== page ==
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NSP good words only, if not followed through


Jan 17, 2022

The writer is an

economist, anchor,

analyst and the

President of all

 Pakistan Private

Schools’ Federation


Pakistan’s Prime Minister Imran Khan has launched the country’s first-ever National Security Policy, which shifts the focus away from the military to a citizen-centric framework and aims to have economic security as its core. Pakistan has been in dire need of a strategy that ensures the protection of its people and guards economic interests. Opposition parties have criticised the government for not including them in the process. A nation’s national security policy (NSP) is a national vade mecum or a grand national strategy that helps draft various sectoral strategies or policies which lead to operational strategies and action plans, to lay out a national vision in pursuit of national interests in line with national values.  National traditions and historical practices influence, to a considerable degree, a national security strategy. A nation, for instance, that sets great store by liberal internationalism would be comfortable with a strategy of multilateral security alliances to achieve its security objectives compared to a nation that is used to unilateralism.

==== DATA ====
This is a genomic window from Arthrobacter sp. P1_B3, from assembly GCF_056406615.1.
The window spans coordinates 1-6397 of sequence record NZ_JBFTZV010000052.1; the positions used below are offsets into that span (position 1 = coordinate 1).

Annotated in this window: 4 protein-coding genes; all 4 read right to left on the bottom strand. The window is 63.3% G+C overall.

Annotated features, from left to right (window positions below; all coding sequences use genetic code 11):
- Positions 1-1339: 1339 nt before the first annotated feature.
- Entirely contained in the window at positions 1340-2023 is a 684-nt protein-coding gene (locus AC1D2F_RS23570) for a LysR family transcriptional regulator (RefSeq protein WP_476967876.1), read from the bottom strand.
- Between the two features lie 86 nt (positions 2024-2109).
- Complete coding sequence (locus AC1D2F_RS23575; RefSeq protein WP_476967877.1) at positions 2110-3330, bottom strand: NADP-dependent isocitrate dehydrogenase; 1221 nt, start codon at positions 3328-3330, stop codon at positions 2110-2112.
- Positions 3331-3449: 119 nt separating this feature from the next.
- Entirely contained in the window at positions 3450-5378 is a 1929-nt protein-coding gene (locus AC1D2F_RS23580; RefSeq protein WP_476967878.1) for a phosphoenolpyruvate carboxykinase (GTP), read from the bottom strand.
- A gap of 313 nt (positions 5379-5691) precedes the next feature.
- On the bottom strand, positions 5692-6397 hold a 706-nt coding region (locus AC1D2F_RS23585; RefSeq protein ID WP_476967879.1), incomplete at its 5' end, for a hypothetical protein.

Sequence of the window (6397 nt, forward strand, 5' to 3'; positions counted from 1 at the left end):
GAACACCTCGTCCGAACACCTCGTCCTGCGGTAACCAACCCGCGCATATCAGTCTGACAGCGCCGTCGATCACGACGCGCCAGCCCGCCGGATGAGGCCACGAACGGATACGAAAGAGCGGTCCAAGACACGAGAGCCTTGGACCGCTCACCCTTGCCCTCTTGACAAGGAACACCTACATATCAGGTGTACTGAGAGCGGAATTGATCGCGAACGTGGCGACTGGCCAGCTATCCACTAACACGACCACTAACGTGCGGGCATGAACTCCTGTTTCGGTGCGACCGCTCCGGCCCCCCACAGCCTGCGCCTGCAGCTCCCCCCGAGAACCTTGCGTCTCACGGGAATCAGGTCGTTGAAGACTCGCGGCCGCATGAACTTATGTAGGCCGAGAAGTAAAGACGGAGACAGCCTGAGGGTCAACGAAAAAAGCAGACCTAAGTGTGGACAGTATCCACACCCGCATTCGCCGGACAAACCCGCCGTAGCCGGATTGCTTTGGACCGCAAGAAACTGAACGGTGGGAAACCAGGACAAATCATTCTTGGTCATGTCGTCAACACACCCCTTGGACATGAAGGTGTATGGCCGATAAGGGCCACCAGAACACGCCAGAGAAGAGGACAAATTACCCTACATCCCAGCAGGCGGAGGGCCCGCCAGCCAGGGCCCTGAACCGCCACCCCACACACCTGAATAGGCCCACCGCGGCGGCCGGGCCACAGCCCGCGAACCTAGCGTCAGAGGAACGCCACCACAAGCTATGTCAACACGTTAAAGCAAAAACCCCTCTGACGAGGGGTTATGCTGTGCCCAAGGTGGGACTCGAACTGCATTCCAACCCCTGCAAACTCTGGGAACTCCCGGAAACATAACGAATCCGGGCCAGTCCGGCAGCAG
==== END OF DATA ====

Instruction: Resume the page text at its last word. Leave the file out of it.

The NSP talks about the national security vision, concept and principles for policy implementation, opportunities for national cohesion and policy guidelines are identified. The NSP also dilates upon securing Pakistan’s economic future, identifying challenges and opportunities, defence and territorial integrity, and internal security. Major space is devoted to foreign policy in a changing global framework, and human security. But there is nothing new in reiterating the lofty ideals of Pakistan envisioned as an Islamic welfare state, internationally relevant and aligned with universal principles of justice, equality, and tolerance that ensures fundamental rights and social justice without discrimination on the basis of caste, creed, or belief.